Beginning in 1968 Jethro Tull had released a studio album every year for thirteen straight years until 1981. Maybe Ian Anderson needed some time off to recover from the loss of four long term members of the group, or possibly needed to re-charge the engines after the less than stellar album A. Whatever the reason for the hiatus it was not until April of 1982 that he and the group returned withThe Broadsword and The Beast.
The group’s supporting cast contained some old and new faces. Group leader Ian Anderson and lead guitarist Martin Barre were still present. Joining them was bassist Dave Pegg, who had played on A, plus new additions Gerry Conway on drums and keyboardist Peter Vettese. Also of note was the fact that Ian Anderson did not produce the album but rather brought in Paul Samwell-Smith.
The music would continue to evolve and maintain an eclectic flavor. Hints from their folk influenced days were still present, but the band began moving in a harder edged direction. The songs themselves were also some of the most structured of their career which belied the different sounds of the music. It all added up to a good if not excellent release.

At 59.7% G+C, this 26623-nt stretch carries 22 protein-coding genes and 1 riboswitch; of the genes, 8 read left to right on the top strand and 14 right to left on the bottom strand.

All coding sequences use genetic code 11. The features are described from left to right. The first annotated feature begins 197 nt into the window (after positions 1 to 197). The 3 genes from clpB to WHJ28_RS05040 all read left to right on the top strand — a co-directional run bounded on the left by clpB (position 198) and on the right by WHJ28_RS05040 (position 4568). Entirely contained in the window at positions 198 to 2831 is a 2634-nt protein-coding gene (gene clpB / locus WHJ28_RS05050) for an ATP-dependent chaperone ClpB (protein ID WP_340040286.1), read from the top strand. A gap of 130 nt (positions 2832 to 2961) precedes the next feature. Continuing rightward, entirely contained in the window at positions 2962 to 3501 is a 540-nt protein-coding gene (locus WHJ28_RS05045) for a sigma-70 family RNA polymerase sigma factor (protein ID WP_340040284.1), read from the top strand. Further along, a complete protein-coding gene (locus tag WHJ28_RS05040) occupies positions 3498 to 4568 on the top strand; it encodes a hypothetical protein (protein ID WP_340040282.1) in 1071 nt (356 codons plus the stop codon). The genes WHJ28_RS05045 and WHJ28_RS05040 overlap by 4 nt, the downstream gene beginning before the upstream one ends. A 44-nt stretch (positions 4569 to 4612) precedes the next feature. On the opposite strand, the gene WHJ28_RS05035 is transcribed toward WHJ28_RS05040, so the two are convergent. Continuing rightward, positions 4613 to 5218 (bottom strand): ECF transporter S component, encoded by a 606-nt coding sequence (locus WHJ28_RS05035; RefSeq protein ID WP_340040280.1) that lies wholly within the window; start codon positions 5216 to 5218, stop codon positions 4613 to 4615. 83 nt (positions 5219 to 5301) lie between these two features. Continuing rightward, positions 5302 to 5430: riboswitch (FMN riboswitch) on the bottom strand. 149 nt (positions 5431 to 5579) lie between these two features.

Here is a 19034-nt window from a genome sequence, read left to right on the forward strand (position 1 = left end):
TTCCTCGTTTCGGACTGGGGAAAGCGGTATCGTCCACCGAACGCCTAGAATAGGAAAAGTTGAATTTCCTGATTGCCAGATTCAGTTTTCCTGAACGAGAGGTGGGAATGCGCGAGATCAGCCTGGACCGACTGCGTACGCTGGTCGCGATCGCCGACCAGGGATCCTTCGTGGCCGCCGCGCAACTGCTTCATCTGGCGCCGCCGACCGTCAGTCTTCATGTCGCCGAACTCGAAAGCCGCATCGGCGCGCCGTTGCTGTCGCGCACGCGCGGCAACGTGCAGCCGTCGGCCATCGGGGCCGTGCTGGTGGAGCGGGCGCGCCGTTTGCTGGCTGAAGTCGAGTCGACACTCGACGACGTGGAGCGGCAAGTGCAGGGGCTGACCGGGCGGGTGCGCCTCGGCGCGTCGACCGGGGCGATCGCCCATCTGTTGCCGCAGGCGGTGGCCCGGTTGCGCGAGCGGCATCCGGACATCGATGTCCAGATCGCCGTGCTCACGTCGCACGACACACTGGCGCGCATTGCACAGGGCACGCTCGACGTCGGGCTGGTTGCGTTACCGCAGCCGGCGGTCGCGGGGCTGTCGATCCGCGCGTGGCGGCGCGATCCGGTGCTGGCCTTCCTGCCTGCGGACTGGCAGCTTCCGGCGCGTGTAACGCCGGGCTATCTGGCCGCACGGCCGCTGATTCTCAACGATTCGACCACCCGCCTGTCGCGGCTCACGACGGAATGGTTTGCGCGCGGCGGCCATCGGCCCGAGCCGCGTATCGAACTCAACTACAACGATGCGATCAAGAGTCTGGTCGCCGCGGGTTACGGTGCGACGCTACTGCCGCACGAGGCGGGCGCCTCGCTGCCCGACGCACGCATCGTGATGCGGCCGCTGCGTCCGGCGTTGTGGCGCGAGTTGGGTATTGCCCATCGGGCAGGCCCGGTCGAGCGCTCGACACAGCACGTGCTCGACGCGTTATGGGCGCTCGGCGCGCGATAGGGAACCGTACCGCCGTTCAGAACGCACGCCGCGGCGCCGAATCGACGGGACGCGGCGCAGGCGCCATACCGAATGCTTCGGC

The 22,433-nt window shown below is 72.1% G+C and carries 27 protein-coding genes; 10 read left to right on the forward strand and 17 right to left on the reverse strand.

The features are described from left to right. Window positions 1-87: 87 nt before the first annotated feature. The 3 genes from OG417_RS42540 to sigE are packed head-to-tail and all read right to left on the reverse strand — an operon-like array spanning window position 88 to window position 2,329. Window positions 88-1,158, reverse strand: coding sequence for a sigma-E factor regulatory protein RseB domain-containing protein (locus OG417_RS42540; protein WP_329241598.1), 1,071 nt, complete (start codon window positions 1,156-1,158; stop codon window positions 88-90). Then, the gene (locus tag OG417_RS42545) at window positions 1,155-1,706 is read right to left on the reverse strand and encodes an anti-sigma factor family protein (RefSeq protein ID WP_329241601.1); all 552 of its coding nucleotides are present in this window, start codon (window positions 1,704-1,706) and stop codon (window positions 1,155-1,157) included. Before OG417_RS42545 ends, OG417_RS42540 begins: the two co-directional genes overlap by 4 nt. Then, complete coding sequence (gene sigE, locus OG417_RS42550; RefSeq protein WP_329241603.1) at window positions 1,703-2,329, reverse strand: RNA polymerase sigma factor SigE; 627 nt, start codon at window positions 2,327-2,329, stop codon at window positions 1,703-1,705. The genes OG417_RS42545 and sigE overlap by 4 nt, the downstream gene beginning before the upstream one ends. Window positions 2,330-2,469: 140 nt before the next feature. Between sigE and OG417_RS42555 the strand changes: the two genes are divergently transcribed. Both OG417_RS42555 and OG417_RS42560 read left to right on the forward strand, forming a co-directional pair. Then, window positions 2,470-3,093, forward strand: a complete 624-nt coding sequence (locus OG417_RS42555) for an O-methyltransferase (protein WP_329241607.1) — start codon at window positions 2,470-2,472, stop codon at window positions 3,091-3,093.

I find there are three superior tracks. “Fallen On Hard Times” has an almost Scottish folk melody. It features an acoustic base and contains a nice medieval flavor. “Slow Marching Band” is a rare Anderson composition that is a ballad about male/female relationships. It makes for an interesting and excellent track. “Seal Driver” features Martin Barre at his best. You can almost smell the ocean on this rock anthem.
I also find “Broadsword” somewhat amusing, as the lyrics find a man protecting his family and home. I can still envision Conan The Barbarian when listening to this tale.
Not all is good as “Flying Colours,” “Pussy Willow,” and “Watching You, Watching Me” are average 80’s rock.
The Broadsword and The Beast may sound a little dated in places today, but overall it holds up fairly well. It is not one of their better albums but is still very good in places. A nice, if non-essential, stop on Jethro Tull’s musical path of life.
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